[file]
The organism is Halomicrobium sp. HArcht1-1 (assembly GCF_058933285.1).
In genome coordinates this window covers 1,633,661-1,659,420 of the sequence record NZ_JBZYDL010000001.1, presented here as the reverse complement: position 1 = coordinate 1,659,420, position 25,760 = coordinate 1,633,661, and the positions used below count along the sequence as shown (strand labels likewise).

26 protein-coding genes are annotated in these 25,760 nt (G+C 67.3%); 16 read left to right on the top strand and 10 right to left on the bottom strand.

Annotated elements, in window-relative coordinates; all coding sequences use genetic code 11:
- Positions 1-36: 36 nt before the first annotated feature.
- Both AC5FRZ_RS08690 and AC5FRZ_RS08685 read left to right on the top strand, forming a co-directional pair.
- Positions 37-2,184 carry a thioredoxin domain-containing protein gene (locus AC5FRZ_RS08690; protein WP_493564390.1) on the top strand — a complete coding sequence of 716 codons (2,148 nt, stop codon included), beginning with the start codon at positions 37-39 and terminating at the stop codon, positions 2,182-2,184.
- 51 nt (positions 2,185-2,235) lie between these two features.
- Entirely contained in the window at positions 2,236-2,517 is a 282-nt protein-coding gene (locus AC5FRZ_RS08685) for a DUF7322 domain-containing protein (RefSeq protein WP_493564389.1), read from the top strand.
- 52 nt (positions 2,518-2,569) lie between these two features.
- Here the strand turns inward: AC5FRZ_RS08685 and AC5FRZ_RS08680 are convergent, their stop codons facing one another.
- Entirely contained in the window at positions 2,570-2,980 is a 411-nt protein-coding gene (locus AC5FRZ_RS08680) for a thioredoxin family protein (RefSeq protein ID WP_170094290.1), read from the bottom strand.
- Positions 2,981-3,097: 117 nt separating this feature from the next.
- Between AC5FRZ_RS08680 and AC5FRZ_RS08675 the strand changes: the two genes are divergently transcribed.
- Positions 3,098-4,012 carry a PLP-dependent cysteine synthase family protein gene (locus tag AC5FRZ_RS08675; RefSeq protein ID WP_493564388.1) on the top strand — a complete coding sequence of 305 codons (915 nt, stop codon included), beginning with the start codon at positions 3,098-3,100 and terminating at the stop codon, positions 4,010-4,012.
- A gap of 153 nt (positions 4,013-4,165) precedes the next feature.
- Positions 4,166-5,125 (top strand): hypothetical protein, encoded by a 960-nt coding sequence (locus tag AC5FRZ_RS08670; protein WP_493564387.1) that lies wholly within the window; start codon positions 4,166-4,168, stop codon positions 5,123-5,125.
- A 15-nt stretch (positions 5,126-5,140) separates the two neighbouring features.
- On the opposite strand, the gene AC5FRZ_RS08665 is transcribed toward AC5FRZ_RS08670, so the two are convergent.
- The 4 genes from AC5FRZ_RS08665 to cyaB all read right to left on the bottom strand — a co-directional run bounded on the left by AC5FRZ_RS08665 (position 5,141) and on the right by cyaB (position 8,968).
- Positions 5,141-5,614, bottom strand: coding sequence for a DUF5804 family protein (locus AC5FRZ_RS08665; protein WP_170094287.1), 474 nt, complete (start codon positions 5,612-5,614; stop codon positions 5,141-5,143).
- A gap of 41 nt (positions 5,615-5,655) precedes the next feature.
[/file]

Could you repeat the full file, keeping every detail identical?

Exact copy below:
The organism is Halomicrobium sp. HArcht1-1 (assembly GCF_058933285.1).
In genome coordinates this window covers 1,633,661-1,659,420 of the sequence record NZ_JBZYDL010000001.1, presented here as the reverse complement: position 1 = coordinate 1,659,420, position 25,760 = coordinate 1,633,661, and the positions used below count along the sequence as shown (strand labels likewise).

26 protein-coding genes are annotated in these 25,760 nt (G+C 67.3%); 16 read left to right on the top strand and 10 right to left on the bottom strand.

Annotated elements, in window-relative coordinates; all coding sequences use genetic code 11:
- Positions 1-36: 36 nt before the first annotated feature.
- Both AC5FRZ_RS08690 and AC5FRZ_RS08685 read left to right on the top strand, forming a co-directional pair.
- Positions 37-2,184 carry a thioredoxin domain-containing protein gene (locus AC5FRZ_RS08690; protein WP_493564390.1) on the top strand — a complete coding sequence of 716 codons (2,148 nt, stop codon included), beginning with the start codon at positions 37-39 and terminating at the stop codon, positions 2,182-2,184.
- 51 nt (positions 2,185-2,235) lie between these two features.
- Entirely contained in the window at positions 2,236-2,517 is a 282-nt protein-coding gene (locus AC5FRZ_RS08685) for a DUF7322 domain-containing protein (RefSeq protein WP_493564389.1), read from the top strand.
- 52 nt (positions 2,518-2,569) lie between these two features.
- Here the strand turns inward: AC5FRZ_RS08685 and AC5FRZ_RS08680 are convergent, their stop codons facing one another.
- Entirely contained in the window at positions 2,570-2,980 is a 411-nt protein-coding gene (locus AC5FRZ_RS08680) for a thioredoxin family protein (RefSeq protein ID WP_170094290.1), read from the bottom strand.
- Positions 2,981-3,097: 117 nt separating this feature from the next.
- Between AC5FRZ_RS08680 and AC5FRZ_RS08675 the strand changes: the two genes are divergently transcribed.
- Positions 3,098-4,012 carry a PLP-dependent cysteine synthase family protein gene (locus tag AC5FRZ_RS08675; RefSeq protein ID WP_493564388.1) on the top strand — a complete coding sequence of 305 codons (915 nt, stop codon included), beginning with the start codon at positions 3,098-3,100 and terminating at the stop codon, positions 4,010-4,012.
- A gap of 153 nt (positions 4,013-4,165) precedes the next feature.
- Positions 4,166-5,125 (top strand): hypothetical protein, encoded by a 960-nt coding sequence (locus tag AC5FRZ_RS08670; protein WP_493564387.1) that lies wholly within the window; start codon positions 4,166-4,168, stop codon positions 5,123-5,125.
- A 15-nt stretch (positions 5,126-5,140) separates the two neighbouring features.
- On the opposite strand, the gene AC5FRZ_RS08665 is transcribed toward AC5FRZ_RS08670, so the two are convergent.
- The 4 genes from AC5FRZ_RS08665 to cyaB all read right to left on the bottom strand — a co-directional run bounded on the left by AC5FRZ_RS08665 (position 5,141) and on the right by cyaB (position 8,968).
- Positions 5,141-5,614, bottom strand: coding sequence for a DUF5804 family protein (locus AC5FRZ_RS08665; protein WP_170094287.1), 474 nt, complete (start codon positions 5,612-5,614; stop codon positions 5,141-5,143).
- A gap of 41 nt (positions 5,615-5,655) precedes the next feature.